The German-born conductor, pianist, and composer Bruno Walter made most of his late-career stereo recordings for Columbia Records and the Columbia Symphony Orchestra. It was not the best orchestra in the country because despite its membership consisting mainly of freelance musicians and members of the New York or Los Angeles Philharmonic (depending on where Columbia was recording them), it really only played together for recording purposes. Nevertheless, Walter made some of his best music with them, including the Brahms symphonies, Beethoven, Bruckner, Mahler, Mozart, and Wagner. This Brahms Fourth Symphony, which Walter recorded in 1959, concluded his Brahms cycle on a high note, and HDTT (High Definition Tape Transfers) do a fine job remastering it.
Interestingly, the composers I mentioned above were also among those that one of Walter's contemporaries, conductor Otto Klemperer, also excelled at doing. I've often wondered if it was just because both men were born in Germany around the same time and so had an affinity for the work of German and Austrian composers, or whether it was because both men in their younger days worked closely with composer Gustav Mahler. Maybe a little of both? Whatever the case, Walter and Klemperer produced excellent sets of Brahms recordings.
Johannes Brahms (1833-1897) premiered his Symphony No. 4 in E minor, Op. 98 in 1885, and it is one of the most wholly satisfying symphonies of his four. The opening movement begins gracefully and builds in dramatic tension using some of the composer's most memorable tunes. How a listener reacts to Walter's approach to the symphony will probably come quickly into the opening movement. A booklet note tells us that he had also recorded the Brahms cycle about a decade earlier (in monaural, of course) in performances that had "a lean, crisp sound." This time it's a little different. If you're looking for a big, dramatic reading, you're probably better off with conductors such as Klemperer, Bernstein, Kleiber, and the like. Walter, on the other hand, is relatively light and lyrical. He isn't slow by any means, just gentle and flowing and always with an unerring forward momentum. Nor does Walter's performance lack in weightiness or authority. It's simply a lovely, rich, sort of autumnal interpretation.
The third movement Scherzo is cheerful, festive, and exuberant. It provides the symphony a sudden note of excitement and happiness, and Walter uses it to advantage to help balance the more tranquil moments.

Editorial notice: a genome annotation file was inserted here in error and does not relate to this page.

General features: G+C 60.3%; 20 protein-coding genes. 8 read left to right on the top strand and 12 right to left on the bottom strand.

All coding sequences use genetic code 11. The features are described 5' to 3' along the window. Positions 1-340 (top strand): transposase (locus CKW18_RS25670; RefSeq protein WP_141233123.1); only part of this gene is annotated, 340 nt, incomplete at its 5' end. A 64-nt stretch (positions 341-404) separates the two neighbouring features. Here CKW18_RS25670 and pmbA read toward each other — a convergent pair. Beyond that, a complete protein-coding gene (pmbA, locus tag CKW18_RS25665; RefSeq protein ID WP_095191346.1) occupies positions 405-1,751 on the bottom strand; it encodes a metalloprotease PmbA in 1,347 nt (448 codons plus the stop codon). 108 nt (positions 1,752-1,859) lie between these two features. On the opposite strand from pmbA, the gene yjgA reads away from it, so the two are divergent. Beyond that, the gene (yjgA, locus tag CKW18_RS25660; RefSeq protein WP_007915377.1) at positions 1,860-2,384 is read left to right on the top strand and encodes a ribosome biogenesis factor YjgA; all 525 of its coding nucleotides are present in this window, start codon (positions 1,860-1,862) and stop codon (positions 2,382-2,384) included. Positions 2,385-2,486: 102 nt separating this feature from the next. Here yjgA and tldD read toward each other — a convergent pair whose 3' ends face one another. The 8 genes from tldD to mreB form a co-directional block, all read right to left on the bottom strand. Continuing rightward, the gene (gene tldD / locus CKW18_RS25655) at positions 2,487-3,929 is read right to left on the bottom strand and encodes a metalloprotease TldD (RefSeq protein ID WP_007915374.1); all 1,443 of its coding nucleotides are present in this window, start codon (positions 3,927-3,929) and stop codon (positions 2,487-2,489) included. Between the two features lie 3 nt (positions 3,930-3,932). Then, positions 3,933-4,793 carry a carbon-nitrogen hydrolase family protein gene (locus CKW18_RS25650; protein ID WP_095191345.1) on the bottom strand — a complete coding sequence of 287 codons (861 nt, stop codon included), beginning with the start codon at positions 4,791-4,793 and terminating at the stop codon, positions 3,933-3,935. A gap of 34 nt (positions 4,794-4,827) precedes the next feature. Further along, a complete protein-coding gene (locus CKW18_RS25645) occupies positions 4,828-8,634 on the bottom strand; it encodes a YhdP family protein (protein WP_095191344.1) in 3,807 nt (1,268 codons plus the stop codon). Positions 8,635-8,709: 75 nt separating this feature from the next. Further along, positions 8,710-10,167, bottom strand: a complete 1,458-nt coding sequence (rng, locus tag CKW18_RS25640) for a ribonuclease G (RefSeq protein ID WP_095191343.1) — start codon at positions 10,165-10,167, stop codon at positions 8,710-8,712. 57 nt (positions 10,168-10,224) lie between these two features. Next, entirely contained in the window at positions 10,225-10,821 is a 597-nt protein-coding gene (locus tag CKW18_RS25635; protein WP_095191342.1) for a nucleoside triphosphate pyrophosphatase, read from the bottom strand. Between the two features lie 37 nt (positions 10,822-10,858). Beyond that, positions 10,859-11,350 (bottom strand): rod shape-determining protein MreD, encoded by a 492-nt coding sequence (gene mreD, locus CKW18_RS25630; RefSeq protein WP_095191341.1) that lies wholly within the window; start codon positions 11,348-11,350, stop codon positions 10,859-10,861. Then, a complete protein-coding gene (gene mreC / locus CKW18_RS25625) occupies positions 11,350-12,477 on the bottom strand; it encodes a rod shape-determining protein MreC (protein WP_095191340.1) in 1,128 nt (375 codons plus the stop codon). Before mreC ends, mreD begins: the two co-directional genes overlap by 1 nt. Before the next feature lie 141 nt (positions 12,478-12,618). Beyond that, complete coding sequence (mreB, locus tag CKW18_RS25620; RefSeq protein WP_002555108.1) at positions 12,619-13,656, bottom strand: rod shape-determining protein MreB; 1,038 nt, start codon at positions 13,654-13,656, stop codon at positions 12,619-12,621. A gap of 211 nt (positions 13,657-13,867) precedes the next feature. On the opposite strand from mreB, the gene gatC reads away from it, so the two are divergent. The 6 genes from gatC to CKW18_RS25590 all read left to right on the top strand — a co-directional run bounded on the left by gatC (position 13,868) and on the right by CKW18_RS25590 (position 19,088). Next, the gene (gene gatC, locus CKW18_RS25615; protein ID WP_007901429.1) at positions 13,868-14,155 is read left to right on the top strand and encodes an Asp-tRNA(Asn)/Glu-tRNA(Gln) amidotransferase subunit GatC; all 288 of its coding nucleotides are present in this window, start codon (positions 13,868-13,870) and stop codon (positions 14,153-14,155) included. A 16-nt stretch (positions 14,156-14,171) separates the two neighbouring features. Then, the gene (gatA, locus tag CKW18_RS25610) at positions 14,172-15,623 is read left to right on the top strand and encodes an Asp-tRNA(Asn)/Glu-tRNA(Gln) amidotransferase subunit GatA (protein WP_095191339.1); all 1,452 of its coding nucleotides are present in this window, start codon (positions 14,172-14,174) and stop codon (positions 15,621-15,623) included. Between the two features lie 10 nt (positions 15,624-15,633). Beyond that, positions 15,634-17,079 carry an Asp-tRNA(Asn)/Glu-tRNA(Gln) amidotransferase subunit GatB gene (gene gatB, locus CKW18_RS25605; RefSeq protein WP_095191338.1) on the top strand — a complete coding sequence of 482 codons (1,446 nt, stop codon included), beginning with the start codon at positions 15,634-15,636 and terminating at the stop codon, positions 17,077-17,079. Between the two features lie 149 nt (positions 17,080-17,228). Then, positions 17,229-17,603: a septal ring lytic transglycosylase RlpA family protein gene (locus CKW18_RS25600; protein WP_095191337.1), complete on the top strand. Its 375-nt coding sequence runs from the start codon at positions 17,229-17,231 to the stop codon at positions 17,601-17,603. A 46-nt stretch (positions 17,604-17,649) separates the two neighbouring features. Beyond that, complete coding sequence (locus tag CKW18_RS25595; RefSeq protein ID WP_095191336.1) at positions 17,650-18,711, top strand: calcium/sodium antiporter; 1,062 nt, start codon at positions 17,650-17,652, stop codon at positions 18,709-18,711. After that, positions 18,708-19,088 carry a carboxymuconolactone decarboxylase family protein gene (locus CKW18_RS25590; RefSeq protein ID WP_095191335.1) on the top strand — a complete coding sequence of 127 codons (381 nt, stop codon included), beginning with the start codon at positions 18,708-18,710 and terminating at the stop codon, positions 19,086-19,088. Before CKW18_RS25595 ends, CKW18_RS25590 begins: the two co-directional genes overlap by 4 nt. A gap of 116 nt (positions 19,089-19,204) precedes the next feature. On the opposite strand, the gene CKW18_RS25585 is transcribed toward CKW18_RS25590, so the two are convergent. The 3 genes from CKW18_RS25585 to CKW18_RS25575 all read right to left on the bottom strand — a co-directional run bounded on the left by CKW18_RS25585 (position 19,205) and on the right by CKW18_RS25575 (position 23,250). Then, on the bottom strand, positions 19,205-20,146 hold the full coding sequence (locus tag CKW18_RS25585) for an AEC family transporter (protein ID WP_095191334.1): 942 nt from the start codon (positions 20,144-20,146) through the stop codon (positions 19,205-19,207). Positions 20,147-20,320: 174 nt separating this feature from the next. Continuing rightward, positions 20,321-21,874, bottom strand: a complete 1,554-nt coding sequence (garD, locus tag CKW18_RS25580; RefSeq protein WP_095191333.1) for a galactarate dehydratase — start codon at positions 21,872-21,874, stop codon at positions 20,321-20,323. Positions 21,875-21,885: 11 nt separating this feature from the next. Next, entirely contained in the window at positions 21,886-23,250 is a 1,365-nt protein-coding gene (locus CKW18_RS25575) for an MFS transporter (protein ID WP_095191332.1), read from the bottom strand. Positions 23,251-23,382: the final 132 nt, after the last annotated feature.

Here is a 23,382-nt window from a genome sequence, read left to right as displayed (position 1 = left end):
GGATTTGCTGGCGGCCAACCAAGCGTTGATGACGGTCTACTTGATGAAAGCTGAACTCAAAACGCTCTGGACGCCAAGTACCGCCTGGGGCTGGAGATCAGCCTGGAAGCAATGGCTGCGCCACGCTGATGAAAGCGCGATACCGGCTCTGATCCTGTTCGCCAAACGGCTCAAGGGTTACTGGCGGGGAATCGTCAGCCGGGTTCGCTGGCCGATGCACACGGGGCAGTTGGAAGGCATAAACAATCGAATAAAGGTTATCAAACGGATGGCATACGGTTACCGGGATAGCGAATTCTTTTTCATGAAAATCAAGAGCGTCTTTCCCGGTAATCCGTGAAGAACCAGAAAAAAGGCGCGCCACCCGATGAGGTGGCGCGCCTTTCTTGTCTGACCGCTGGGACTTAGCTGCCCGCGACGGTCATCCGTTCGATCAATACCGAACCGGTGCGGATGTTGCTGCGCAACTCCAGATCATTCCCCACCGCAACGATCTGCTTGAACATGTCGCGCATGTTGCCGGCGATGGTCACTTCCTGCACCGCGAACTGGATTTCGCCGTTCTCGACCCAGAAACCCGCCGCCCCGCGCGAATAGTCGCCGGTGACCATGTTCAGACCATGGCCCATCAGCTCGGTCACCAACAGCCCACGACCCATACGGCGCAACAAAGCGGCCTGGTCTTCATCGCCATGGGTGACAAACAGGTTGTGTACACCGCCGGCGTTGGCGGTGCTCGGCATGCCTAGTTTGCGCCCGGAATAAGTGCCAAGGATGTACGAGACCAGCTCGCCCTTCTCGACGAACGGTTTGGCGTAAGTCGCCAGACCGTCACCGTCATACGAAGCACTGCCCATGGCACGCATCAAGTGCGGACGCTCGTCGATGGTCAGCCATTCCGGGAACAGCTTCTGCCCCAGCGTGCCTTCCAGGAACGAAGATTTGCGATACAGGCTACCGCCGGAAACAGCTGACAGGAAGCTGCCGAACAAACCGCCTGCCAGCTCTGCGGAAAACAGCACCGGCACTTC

The Finale is powerful and relatively serious. Here, you'll find Walter concluding on a strong note, emphasizing the powerful architecture of the symphony. There is nothing showy or extroverted about the performance, yet the positive thrust of the music is always paramount.
Yes, you'll find more excitement in other recordings of this symphony. However, you'll not find more heart or soul than with Walter. This is as loving an interpretation as any you'll hear.
Producer John McClure made the recording for Columbia Records (CBS, Sony) in Los Angeles, February 1959, and HDTT remastered and transferred it to compact disc from a Columbia 4-track tape. The sound is some of the best Columbia provided in the Fifties and Sixties, and it comes up well in HDTT's transfer. It's very clean and clear, with a nice sense of dimensionality, left-to-right stereo spread and front-to-back depth. There is a hint of hard forwardness to the upper midrange, it's true, but it tends to reinforce the recording's transparency and should not be at all bothersome except perhaps to the most finicky of audiophiles. There is also a reasonably good dynamic range and a modest degree of hall resonance. This is not your old-time Columbia sound.
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To listen to a brief excerpt from this album, click here: